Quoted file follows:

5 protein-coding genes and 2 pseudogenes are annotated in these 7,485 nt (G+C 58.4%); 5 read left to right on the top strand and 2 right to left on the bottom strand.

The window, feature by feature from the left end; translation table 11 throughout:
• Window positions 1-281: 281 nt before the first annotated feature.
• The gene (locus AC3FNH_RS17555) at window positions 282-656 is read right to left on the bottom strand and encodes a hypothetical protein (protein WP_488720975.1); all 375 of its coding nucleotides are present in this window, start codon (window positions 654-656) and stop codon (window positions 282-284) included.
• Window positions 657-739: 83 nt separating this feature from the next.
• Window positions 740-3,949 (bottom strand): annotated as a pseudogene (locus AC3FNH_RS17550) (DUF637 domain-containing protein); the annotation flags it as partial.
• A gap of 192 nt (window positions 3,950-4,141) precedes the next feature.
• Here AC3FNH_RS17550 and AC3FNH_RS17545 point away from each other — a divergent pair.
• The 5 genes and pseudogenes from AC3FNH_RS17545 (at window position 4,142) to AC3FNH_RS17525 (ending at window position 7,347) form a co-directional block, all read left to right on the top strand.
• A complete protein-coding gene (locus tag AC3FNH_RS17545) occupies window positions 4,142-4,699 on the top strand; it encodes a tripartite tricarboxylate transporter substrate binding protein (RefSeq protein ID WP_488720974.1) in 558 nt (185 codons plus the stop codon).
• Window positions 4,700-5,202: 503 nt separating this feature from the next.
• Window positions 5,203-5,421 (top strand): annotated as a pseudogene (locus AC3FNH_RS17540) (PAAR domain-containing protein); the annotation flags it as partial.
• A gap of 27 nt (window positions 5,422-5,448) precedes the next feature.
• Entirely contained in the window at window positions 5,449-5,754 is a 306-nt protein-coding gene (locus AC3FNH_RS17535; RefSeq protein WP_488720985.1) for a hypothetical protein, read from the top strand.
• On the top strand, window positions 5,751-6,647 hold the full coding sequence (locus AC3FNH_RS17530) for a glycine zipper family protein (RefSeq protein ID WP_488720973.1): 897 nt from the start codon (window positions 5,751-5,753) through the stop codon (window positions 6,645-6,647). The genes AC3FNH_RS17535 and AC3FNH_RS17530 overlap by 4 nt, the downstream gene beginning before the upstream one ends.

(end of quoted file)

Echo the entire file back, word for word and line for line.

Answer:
5 protein-coding genes and 2 pseudogenes are annotated in these 7,485 nt (G+C 58.4%); 5 read left to right on the top strand and 2 right to left on the bottom strand.

The window, feature by feature from the left end; translation table 11 throughout:
• Window positions 1-281: 281 nt before the first annotated feature.
• The gene (locus AC3FNH_RS17555) at window positions 282-656 is read right to left on the bottom strand and encodes a hypothetical protein (protein WP_488720975.1); all 375 of its coding nucleotides are present in this window, start codon (window positions 654-656) and stop codon (window positions 282-284) included.
• Window positions 657-739: 83 nt separating this feature from the next.
• Window positions 740-3,949 (bottom strand): annotated as a pseudogene (locus AC3FNH_RS17550) (DUF637 domain-containing protein); the annotation flags it as partial.
• A gap of 192 nt (window positions 3,950-4,141) precedes the next feature.
• Here AC3FNH_RS17550 and AC3FNH_RS17545 point away from each other — a divergent pair.
• The 5 genes and pseudogenes from AC3FNH_RS17545 (at window position 4,142) to AC3FNH_RS17525 (ending at window position 7,347) form a co-directional block, all read left to right on the top strand.
• A complete protein-coding gene (locus tag AC3FNH_RS17545) occupies window positions 4,142-4,699 on the top strand; it encodes a tripartite tricarboxylate transporter substrate binding protein (RefSeq protein ID WP_488720974.1) in 558 nt (185 codons plus the stop codon).
• Window positions 4,700-5,202: 503 nt separating this feature from the next.
• Window positions 5,203-5,421 (top strand): annotated as a pseudogene (locus AC3FNH_RS17540) (PAAR domain-containing protein); the annotation flags it as partial.
• A gap of 27 nt (window positions 5,422-5,448) precedes the next feature.
• Entirely contained in the window at window positions 5,449-5,754 is a 306-nt protein-coding gene (locus AC3FNH_RS17535; RefSeq protein WP_488720985.1) for a hypothetical protein, read from the top strand.
• On the top strand, window positions 5,751-6,647 hold the full coding sequence (locus AC3FNH_RS17530) for a glycine zipper family protein (RefSeq protein ID WP_488720973.1): 897 nt from the start codon (window positions 5,751-5,753) through the stop codon (window positions 6,645-6,647). The genes AC3FNH_RS17535 and AC3FNH_RS17530 overlap by 4 nt, the downstream gene beginning before the upstream one ends.